Finally, the indicated level, the Parent Focus curriculum, provides direct professional support to parents for making the changes indicated by the Family Check-Up (FCU). Over 12 sessions, parents learn how to make requests, provide clear rules and consequences, solve problems, and engage in active listening.
ATP was originally created to target adolescent problem behaviours. However, families of depressed youths and families of youths with behaviour problems share many risk factors. These families often experience high levels of stress and conflict, low levels of parental warmth and support, and coercive family processes.
Because of these similarities in family processes, Connell and Dishion tested the impact of ATP on the development of youth depressive symptoms in a sample of 106 high-risk youths. The participants were recruited in grade 6 and randomly assigned to intervention and control groups.
For families like these, it is the FCU that sets ATP apart from other programmes, the authors argue. It can be difficult to get the parents of depressed teens to turn up to family interventions and stick with them. So ATP is designed not only to equip parents with better skills, but to motivate parents to engage with the programme in the first place.
In this study, almost 90% of the parents of high-risk teens in the intervention group received services from the family resource staff, and 60% of the parents also had an FCU and linked intervention services. Parents averaged almost eight hours of services across three years, with some families taking advantage of up to 46 hours of services.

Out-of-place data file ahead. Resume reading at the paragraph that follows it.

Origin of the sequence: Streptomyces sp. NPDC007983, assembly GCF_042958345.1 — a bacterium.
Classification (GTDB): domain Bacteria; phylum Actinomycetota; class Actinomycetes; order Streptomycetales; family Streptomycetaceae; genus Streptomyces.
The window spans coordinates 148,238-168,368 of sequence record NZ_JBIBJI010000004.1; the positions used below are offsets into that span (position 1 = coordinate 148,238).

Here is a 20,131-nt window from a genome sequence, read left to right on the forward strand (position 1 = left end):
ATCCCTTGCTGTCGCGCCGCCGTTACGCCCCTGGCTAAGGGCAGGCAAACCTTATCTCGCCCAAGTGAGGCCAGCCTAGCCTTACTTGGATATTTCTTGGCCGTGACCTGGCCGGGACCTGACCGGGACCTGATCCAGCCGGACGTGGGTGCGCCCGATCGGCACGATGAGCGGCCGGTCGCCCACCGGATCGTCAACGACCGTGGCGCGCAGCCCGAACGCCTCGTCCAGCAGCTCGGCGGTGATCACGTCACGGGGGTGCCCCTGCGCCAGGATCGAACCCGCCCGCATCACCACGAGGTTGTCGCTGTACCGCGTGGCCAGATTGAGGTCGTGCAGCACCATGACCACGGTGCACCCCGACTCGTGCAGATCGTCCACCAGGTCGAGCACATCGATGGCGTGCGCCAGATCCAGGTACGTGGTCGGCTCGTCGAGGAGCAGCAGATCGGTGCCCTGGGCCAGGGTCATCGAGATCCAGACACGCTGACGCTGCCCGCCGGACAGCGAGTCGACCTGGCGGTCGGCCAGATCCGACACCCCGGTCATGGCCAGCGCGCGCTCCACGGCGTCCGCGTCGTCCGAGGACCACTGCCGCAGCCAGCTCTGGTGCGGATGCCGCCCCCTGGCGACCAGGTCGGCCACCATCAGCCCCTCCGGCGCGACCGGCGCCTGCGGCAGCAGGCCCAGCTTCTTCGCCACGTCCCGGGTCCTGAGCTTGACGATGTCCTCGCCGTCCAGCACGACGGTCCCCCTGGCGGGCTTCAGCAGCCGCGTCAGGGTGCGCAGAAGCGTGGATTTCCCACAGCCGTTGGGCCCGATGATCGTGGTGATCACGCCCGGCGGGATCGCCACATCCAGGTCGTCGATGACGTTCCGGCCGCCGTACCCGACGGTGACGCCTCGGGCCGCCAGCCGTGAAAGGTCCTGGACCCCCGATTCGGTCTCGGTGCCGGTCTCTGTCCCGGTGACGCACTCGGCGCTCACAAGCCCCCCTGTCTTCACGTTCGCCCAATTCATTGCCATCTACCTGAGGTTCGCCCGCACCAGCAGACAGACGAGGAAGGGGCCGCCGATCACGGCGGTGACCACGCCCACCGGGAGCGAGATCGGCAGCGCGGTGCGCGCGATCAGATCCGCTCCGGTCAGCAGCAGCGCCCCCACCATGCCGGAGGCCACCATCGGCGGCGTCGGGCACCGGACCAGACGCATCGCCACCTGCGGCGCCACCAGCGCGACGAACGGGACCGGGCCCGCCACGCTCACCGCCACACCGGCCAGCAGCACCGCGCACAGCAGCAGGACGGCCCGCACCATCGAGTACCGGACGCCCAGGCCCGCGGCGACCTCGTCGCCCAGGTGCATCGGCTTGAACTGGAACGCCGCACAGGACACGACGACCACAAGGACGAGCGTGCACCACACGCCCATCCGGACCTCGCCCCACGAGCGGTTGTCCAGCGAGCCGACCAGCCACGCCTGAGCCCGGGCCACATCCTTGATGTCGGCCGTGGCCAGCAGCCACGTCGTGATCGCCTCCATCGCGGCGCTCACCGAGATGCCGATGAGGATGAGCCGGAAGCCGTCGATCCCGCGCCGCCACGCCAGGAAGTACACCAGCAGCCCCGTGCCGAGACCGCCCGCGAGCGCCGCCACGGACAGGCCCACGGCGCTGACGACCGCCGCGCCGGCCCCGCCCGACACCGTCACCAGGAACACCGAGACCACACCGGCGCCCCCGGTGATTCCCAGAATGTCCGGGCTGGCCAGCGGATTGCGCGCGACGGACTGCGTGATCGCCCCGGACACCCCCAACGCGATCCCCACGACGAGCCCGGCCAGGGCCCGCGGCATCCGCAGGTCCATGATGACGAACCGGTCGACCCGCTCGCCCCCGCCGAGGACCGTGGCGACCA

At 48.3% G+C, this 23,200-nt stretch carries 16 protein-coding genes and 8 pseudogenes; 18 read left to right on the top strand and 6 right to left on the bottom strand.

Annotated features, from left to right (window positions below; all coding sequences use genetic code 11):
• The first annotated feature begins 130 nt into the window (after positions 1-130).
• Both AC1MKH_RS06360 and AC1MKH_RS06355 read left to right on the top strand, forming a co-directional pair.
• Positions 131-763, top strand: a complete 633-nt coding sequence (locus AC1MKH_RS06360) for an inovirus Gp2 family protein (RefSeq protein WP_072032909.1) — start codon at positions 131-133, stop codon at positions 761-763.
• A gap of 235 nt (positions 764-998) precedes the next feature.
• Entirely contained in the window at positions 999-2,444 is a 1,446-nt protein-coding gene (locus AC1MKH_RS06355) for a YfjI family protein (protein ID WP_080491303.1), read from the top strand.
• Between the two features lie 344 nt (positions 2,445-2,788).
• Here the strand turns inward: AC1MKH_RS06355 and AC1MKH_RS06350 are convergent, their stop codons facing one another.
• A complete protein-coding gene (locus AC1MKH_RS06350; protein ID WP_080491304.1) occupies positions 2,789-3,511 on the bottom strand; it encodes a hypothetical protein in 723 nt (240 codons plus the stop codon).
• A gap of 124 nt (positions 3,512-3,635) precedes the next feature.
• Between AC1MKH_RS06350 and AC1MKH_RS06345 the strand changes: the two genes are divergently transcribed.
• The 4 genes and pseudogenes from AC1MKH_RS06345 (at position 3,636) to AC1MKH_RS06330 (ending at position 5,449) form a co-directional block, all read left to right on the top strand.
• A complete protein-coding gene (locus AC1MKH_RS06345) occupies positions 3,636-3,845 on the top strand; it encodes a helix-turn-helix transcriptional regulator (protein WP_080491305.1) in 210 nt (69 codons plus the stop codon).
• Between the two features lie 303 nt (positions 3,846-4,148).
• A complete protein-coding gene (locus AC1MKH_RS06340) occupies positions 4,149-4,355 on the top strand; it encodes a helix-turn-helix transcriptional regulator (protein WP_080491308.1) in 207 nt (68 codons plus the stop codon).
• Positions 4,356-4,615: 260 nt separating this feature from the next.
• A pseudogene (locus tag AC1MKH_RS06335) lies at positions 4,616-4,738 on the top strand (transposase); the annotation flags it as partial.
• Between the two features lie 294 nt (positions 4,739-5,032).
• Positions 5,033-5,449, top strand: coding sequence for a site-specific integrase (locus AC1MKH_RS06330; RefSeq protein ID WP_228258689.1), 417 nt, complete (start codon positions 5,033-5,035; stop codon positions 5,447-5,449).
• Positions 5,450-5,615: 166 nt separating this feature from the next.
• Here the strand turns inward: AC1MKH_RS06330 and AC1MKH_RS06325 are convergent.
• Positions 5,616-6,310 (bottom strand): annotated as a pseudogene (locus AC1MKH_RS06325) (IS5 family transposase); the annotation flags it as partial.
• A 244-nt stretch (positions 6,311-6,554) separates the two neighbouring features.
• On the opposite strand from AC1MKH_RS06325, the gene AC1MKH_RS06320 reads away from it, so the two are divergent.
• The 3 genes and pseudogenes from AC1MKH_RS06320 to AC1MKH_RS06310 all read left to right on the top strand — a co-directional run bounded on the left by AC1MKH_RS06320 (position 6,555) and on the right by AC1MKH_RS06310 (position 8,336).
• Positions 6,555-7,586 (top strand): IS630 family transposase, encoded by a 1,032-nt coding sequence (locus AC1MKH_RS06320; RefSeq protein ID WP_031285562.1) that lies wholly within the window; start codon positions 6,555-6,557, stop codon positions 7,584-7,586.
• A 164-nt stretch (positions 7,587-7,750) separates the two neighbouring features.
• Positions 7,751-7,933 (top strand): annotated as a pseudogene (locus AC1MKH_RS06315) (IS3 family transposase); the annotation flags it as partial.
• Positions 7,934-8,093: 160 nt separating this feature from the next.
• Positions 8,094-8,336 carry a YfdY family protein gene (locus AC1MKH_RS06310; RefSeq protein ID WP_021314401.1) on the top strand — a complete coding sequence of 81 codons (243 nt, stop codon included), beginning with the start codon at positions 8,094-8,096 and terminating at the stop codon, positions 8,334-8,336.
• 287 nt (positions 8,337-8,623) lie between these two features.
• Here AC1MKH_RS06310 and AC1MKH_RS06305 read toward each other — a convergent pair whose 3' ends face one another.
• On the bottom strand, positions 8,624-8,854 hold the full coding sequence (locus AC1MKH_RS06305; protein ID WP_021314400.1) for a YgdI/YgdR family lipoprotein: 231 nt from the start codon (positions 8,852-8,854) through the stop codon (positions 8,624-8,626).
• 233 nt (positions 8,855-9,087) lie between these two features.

Interestingly, relatively few parents chose to participate in the full 12-session curriculum, preferring to use the Family Resource Center for more immediate questions as and when they chose.
Connell and Dishion speculate that the high level of parental engagement is the result of recruitment and encouragement by helpful school personnel, as well as the unusually long window of time for families to participate. The initial commitment for families is very brief, and then more intervention is made available as families choose.
ATP didn’t reduce the average level of depression among the young people, but it prevented it from getting worse. High-risk youths in the ATP group showed no significant increase in depressive symptoms, whereas the control group became more depressed over the three years. These results were found to hold both in the case of the youth report and the mothers’ report in grades 7, 8, and 9.
These findings provide support for the idea that family interventions can reduce depressive symptoms in high-risk youth. Considering that youths in the intervention group only participated in the universal level of ATP and the selective and indicated levels were solely offered to parents, these findings suggest that family involvement can drive changes in depressive symptoms.
As the authors say, “Changes in the parenting system may lead to reductions in youth depression, independent of youth participation in treatment.”
Connell, A.M., & Dishion, T.J. (2008). Reducing depression among at-risk early adolescents: Three-year effects of a family-centered intervention embedded within schools. Journal of Family Psychology, 22(3), 574-585.Return to Features